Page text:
BEWARE of claims that have a bad basis
Many claims about the effects of treatments are not trustworthy. Often this is because the reason (the basis) for the claim is not trustworthy. You should be careful when you hear claims that are:
• Too good to be true
• Based on faulty logic
• Based on trust alone
People often think about the benefits of treatments and ignore possible harms. But few treatments that work are 100% safe.
Most claims that a treatment will make you 100% better or that it works for everyone turn out to be wrong.
We can rarely, if ever, be 100% certain about the effects of treatments.
People who are sick often get better without a treatment. Sometimes a treatment does not help and may even make things worse.
Treatments that should work in theory often do not work in practice.
Just because using a treatment is associated with people getting better or worse, that doesn’t mean that the treatment made them better or worse.
More data is not necessarily better data, whatever the source.
Unless a treatment is compared to something else, it is not possible to know what would happen without it.
Without a comparison, it is difficult to say that a treatment is the reason something happened.
If one treatment comparison (study) shows that people who got one treatment did better or worse than people who got something else, it does not mean that is the final answer.
Just because a treatment has been used for a long time or by many people, it does not mean that it helps or that it is safe.
Just because a treatment is new, expensive, or brand-named does not mean that it is better or safer than other treatments.
Earlier detection of ‘disease’ is not necessarily better.
It is rarely possible to know in advance who will benefit, who will not, and who will be harmed by using a treatment.
Someone with an interest in getting people to use a treatment, such as making money, may exaggerate benefits and ignore possible harmful effects.
If someone got better after using a treatment it does not necessarily mean that the treatment made them better.
Just because a treatment claim is made by an expert or authority, you cannot be sure that it is trustworthy.
“Peer-reviewed” and published studies may not be fair comparisons.
THINK 'FAIR' – and check the evidence from treatment comparisons
Evidence from comparisons of treatments can fool you. You should think carefully about the evidence that is used to support claims about the effects of treatments. Look out for:
• Unfair comparisons of treatments
• Uncareful summaries of comparisons
• How treatment effects are described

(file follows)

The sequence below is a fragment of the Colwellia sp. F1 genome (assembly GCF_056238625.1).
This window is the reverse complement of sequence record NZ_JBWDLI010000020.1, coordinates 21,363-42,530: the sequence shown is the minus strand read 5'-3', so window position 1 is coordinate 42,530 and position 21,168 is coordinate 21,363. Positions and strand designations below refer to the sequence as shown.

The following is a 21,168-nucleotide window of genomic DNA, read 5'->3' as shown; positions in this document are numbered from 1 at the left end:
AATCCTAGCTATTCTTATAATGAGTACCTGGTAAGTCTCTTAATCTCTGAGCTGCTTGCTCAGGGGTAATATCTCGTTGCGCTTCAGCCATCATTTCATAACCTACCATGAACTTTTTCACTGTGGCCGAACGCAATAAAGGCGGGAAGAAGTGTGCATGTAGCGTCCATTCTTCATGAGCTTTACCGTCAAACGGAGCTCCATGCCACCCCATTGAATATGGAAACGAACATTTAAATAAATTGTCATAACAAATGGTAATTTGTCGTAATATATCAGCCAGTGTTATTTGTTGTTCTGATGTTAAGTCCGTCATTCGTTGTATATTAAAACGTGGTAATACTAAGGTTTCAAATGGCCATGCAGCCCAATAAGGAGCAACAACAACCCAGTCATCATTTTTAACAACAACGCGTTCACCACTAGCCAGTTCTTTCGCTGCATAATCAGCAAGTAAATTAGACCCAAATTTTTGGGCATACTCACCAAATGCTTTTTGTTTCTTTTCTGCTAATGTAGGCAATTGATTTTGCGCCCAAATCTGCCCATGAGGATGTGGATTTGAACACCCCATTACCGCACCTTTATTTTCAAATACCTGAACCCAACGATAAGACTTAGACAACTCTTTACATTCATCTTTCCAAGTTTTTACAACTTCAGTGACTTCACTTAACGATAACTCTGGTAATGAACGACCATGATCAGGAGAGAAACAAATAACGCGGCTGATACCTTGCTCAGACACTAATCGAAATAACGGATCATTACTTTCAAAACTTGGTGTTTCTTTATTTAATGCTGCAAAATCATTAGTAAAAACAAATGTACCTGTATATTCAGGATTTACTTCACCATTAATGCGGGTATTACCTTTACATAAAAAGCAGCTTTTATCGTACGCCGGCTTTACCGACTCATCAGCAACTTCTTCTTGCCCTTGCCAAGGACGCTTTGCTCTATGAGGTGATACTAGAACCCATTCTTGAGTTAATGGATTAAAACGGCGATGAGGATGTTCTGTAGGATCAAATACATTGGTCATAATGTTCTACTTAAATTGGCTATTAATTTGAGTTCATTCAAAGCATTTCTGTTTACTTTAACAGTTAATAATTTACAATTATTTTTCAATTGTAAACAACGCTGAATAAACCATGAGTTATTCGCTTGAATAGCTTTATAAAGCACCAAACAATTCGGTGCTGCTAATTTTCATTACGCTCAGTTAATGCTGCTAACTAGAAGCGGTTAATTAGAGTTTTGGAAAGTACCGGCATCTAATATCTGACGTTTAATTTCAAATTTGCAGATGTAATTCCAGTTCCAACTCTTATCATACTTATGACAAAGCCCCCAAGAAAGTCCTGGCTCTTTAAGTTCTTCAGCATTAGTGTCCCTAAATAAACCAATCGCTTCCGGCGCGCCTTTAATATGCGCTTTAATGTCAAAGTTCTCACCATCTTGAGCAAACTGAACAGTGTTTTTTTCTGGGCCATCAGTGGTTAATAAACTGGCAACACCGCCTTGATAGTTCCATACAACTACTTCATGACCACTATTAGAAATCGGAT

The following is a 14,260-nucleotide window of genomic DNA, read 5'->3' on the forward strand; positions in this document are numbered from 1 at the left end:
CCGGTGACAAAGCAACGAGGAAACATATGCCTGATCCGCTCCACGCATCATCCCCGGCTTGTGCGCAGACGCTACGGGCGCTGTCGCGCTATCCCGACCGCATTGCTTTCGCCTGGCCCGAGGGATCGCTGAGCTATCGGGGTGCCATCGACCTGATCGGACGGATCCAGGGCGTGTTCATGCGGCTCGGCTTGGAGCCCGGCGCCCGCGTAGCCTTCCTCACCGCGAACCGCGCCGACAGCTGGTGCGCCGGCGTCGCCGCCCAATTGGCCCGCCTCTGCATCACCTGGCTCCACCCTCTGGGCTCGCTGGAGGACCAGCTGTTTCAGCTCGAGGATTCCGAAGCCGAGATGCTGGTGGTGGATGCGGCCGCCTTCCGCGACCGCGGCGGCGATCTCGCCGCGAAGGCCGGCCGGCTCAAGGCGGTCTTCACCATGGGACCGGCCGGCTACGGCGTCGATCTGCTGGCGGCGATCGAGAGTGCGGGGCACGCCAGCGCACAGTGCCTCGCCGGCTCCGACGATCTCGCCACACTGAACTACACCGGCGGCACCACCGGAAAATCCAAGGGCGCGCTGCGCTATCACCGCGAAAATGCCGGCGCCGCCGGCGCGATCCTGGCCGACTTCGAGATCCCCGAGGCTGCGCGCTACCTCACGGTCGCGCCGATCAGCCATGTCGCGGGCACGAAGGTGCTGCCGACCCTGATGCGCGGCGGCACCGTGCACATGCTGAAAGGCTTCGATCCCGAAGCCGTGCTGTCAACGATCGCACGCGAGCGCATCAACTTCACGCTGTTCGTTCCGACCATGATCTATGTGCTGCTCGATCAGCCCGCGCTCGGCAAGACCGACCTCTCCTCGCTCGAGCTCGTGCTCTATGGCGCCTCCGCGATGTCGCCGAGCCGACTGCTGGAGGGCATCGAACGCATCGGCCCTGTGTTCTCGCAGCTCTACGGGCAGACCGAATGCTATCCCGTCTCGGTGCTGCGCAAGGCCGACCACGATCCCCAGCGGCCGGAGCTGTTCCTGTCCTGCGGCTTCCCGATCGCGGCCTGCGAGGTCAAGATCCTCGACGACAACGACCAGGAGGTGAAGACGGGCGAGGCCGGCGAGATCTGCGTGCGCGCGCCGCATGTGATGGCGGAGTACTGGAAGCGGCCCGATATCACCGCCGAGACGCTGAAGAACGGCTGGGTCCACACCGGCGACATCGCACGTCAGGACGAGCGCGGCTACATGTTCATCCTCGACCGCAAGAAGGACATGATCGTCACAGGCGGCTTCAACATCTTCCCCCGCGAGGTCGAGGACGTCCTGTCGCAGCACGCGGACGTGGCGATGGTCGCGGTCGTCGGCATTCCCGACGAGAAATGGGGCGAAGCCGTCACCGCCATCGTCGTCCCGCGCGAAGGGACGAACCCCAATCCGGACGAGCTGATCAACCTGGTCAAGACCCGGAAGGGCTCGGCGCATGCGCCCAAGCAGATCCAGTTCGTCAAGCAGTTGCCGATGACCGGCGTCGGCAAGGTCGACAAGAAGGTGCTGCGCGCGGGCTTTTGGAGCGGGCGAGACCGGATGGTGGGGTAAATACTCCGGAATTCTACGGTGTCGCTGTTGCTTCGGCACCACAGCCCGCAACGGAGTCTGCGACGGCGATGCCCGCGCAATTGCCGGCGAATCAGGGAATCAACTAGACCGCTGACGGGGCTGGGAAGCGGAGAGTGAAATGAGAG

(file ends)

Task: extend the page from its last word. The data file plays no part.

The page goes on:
Look out for treatment comparisons where the comparison groups were not alike.
Look out for comparisons of treatments between studies that are different.
Look out for treatment comparisons where the comparison groups were cared for differently.
Look out for treatment comparisons where people knew which treatment they received and knowing that could have changed how they felt or behaved.
Look out for treatment comparisons where what happened was measured differently in the comparison groups.
Look out for treatment comparisons where what happened was not measured in lots of people.
Look out for outcomes that were not assessed reliably in treatment comparisons.
Look out for treatment comparisons where people’s outcomes were not counted in the group to which they were assigned.
Look out for summaries of studies comparing treatments that were not done systematically.
Look out for unpublished results of fair comparisons.
Look out for treatment comparisons that are sensitive to assumptions that are made.
Look out for treatment effects that are described just using words.
Look out for treatment effects that are described as relative effects.
Look out for treatment effects that are described as average differences.
Look out for treatment effects that are based on small studies with few people.
Look out for results that are reported for a selected group of people within a study or systematic review.
Look out for results that are reported using p-values instead of confidence intervals.
Look out for results that are reported as “statistically significant” or “not statistically significant”.
Look out for a "lack of evidence" being described as evidence of "no difference".
TAKE CARE – and make good choices
Good treatment choices depend on thinking carefully about what to do. Think carefully about:
• What your problem is and what your options are
• Whether the evidence is relevant to your problem and options
• Whether the advantages are better than the disadvantages
Always ask yourself whether the treatment outcomes that are important to you have been checked in fair comparisons.
Always ask yourself if the treatment comparisons included only people (or animals) that are very different from you.
Always ask yourself if the treatments evaluated in fair comparisons are relevant.
Always ask yourself if fair comparisons of treatments were conducted in circumstances that are relevant.
Always ask yourself whether the possible advantages of a treatment outweigh the disadvantages of the treatment.
Always ask yourself how sure you are that the possible advantages of a treatment are better than the possible disadvantages of the treatment.